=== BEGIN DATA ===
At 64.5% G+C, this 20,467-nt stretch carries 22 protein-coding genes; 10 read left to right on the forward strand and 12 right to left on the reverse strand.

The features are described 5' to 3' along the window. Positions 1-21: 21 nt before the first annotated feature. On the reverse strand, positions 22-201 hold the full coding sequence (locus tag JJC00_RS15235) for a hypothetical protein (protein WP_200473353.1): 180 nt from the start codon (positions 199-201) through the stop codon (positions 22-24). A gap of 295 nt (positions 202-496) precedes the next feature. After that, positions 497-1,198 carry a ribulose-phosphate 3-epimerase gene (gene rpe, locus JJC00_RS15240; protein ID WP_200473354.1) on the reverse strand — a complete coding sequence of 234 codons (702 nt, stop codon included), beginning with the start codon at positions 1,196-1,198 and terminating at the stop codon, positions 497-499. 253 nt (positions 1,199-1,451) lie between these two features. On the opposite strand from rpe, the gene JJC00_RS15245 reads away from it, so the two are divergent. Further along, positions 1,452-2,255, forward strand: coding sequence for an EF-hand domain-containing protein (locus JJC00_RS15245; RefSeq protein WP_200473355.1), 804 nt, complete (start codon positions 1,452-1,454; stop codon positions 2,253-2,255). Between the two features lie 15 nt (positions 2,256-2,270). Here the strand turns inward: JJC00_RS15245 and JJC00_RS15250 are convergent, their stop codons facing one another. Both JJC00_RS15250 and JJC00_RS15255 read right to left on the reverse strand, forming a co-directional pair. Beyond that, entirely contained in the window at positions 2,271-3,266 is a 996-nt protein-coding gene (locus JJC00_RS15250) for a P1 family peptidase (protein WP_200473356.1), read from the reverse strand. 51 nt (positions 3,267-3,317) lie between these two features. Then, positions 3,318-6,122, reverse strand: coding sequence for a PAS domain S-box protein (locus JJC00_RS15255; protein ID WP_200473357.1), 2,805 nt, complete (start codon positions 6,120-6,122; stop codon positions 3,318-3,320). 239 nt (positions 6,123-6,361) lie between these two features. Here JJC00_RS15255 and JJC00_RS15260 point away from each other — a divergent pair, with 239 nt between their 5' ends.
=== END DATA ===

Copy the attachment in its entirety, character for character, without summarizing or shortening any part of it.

At 64.5% G+C, this 20,467-nt stretch carries 22 protein-coding genes; 10 read left to right on the forward strand and 12 right to left on the reverse strand.

The features are described 5' to 3' along the window. Positions 1-21: 21 nt before the first annotated feature. On the reverse strand, positions 22-201 hold the full coding sequence (locus tag JJC00_RS15235) for a hypothetical protein (protein WP_200473353.1): 180 nt from the start codon (positions 199-201) through the stop codon (positions 22-24). A gap of 295 nt (positions 202-496) precedes the next feature. After that, positions 497-1,198 carry a ribulose-phosphate 3-epimerase gene (gene rpe, locus JJC00_RS15240; protein ID WP_200473354.1) on the reverse strand — a complete coding sequence of 234 codons (702 nt, stop codon included), beginning with the start codon at positions 1,196-1,198 and terminating at the stop codon, positions 497-499. 253 nt (positions 1,199-1,451) lie between these two features. On the opposite strand from rpe, the gene JJC00_RS15245 reads away from it, so the two are divergent. Further along, positions 1,452-2,255, forward strand: coding sequence for an EF-hand domain-containing protein (locus JJC00_RS15245; RefSeq protein WP_200473355.1), 804 nt, complete (start codon positions 1,452-1,454; stop codon positions 2,253-2,255). Between the two features lie 15 nt (positions 2,256-2,270). Here the strand turns inward: JJC00_RS15245 and JJC00_RS15250 are convergent, their stop codons facing one another. Both JJC00_RS15250 and JJC00_RS15255 read right to left on the reverse strand, forming a co-directional pair. Beyond that, entirely contained in the window at positions 2,271-3,266 is a 996-nt protein-coding gene (locus JJC00_RS15250) for a P1 family peptidase (protein WP_200473356.1), read from the reverse strand. 51 nt (positions 3,267-3,317) lie between these two features. Then, positions 3,318-6,122, reverse strand: coding sequence for a PAS domain S-box protein (locus JJC00_RS15255; protein ID WP_200473357.1), 2,805 nt, complete (start codon positions 6,120-6,122; stop codon positions 3,318-3,320). 239 nt (positions 6,123-6,361) lie between these two features. Here JJC00_RS15255 and JJC00_RS15260 point away from each other — a divergent pair, with 239 nt between their 5' ends.